Vehicle-sharing services like Zipcar are popping up all over the U.S. They can certainly be cost-effective and definitely convenient. But as our Ana Garcia found out, the service is also very attractive to criminals.
In the past year, car-hacking has been a huge story. In one case, hackers even got into a car's computer system, killing the vehicle's transmission.
But today we're looking into a different kind of car-hack. One that's after your identity.
Zipcars are changing the way we rent cars. Reserve by the hour, skip the rental office and go directly to cars parked on the street in designated spots in nearly every major city around the country.
It unlocks with a Zip access card embedded with a radio chip that connects to a transponder on the windshield of Zipcars.
Click -- you're in! The keys are inside.
The company's motto is "Wheels When You Want Them," a slogan which has apparently inspired some car thieves.
In New York, 20 luxury cars were stolen; in San Francisco, almost a parking lot full: 76 Zipcars swiped in just six weeks.
Cops say they suspect many of the San Francisco cars may have been stolen by one Zipcar thief with two identities: Ray Charles Dipo, who also goes by the name "Nicole." After Dipo was arrested, cops say Zipcars stopped disappearing.
All these Zipcar thefts got us thinking: How easy is it to hack and clone these access cards?
So we turned to a security expert who specializes in the technology Zipcar uses: RFID, which stands for radio-frequency identification.
"We make badge-holders for the executive office of the president, the U.S. Senate, FBI, DHS, on and on and on. You name the abbreviation and we make badge-holders for them," said Walt Augustinowicz, who owns Identity Stronghold. He likes to break into things to figure out how to make them safer.
Today, he's testing Zipcar's wireless access system for Crime Watch Daily.
"It's really simple to clone," said Augustinowicz.
In all fairness to Zipcar, most companies that use cards with RFID are vulnerable, says Augustinowicz.
"Unfortunately a lot of the cards you use to check in at hotels, we can copy as well," said Augustinowicz.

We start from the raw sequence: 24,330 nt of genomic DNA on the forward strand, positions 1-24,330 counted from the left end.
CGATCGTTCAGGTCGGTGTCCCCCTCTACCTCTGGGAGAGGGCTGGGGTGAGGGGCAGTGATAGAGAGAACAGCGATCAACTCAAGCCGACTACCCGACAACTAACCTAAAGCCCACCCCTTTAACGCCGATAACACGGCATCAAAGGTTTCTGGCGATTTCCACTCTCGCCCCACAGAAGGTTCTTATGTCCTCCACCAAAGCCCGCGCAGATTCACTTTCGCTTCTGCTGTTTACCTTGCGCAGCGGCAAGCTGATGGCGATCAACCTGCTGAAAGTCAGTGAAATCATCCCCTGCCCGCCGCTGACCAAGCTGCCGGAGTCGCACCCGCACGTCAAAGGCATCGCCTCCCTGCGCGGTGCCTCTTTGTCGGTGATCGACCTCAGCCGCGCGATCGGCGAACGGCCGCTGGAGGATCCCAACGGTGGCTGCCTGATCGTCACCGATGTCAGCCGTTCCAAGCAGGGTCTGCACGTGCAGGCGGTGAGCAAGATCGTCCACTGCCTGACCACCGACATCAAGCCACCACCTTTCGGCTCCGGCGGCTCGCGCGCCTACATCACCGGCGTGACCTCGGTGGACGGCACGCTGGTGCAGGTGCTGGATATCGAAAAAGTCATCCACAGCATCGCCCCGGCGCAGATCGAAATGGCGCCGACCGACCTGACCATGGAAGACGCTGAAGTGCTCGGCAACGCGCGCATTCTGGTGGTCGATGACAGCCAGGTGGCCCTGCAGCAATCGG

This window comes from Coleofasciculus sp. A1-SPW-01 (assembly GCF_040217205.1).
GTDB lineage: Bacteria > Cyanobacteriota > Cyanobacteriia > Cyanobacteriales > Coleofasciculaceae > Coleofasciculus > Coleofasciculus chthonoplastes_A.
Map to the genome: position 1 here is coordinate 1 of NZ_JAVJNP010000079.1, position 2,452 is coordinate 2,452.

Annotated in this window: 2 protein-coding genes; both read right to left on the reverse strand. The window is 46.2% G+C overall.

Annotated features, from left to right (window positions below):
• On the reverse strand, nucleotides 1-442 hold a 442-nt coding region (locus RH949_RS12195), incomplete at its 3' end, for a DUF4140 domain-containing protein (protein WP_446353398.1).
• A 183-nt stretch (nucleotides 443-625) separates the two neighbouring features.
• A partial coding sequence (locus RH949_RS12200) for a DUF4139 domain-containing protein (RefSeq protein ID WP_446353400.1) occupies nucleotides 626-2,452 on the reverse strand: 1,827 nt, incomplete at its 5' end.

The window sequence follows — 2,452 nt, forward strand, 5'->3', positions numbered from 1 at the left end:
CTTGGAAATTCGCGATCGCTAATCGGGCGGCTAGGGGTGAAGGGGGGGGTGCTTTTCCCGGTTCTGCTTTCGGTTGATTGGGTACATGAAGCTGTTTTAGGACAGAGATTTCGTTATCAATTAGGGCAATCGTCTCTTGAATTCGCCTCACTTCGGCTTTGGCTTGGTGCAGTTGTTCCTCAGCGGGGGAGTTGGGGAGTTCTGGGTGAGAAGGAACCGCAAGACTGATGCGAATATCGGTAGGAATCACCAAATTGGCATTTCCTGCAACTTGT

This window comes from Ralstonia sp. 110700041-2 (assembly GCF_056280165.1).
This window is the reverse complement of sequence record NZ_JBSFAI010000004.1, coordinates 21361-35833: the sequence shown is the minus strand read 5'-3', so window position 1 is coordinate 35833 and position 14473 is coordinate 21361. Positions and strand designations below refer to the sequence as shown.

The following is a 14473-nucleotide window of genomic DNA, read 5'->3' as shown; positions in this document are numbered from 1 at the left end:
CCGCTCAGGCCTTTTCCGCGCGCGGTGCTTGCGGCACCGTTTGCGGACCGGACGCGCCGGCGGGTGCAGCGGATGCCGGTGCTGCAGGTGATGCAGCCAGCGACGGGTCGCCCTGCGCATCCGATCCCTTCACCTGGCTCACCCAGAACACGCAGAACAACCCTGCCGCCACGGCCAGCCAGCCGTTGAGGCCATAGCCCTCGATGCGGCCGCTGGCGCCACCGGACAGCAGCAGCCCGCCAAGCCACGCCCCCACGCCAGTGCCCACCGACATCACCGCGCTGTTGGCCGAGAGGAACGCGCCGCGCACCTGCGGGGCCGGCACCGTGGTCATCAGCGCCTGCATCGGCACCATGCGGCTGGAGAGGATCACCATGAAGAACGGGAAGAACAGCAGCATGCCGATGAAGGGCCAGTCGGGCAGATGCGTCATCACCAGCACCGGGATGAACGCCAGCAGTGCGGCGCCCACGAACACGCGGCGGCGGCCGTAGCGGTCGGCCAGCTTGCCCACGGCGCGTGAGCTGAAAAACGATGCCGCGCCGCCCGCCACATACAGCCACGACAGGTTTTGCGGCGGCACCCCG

Walt Augustinowicz says that the radio chip that makes Zipcars a zip to use also make them zip to steal.
"It's not encrypted and responds to any reader," said Augustinowicz.
Crime Watch Daily rented a zip car in Hollywood in the shadow of the iconic sign, and challenged Augustinowicz to hack our Zipcar.
Security expert Mike Mazza, a former New York cop, is our "victim." We don't tell him when or how we we're going to do it.
Walt Augustinowicz walks by him and passes his briefcase close to Mazza's wallet in his back pocket -- the account's been stolen, and Mazza doesn't have a clue.
"I had no idea that I just was robbed," said Mazza.
Walt Augustinowicz is now around the corner on his laptop using the data he just ripped off, where he quickly makes a clone a card.
"With this device here I can wirelessly transfer that same card number right to this blank card, and then I have a duplicate," said Augustinowicz.
And it works on the Zipcar.
"I've completely copied it," said Augustinowicz. "The system knows no difference between this and the original at this point. I could make 20 of them if I wanted to."
Wait until you see what's in Augustinowicz's briefcase. You're probably thinking it's something really high-tech. Wrong. All the items Walt Augustinowicz used today are common items available just about anywhere. And the other stuff was free.
The software to be able to clone cards is free on the Internet?
"Absolutely," said Augustinowicz.
"If you go shopping, you leave your stuff in the car, and you go to another store -- boom, they're in, they're out," said Mike Mazza.
Zipcar has not commented about the rash of car thefts, saying they are still under investigation.
As for our notorious Zipcar thief, Ray Charles Dipo, police say they found numerous access cards in her apartment. She made a plea deal and will be spending the next five years behind bars.
"As a matter of policy, Zipcar does not comment on the details of its security measures. Access to our vehicles is only allowed for valid members. Any other method of entry is prohibited by law," the company said in a statement.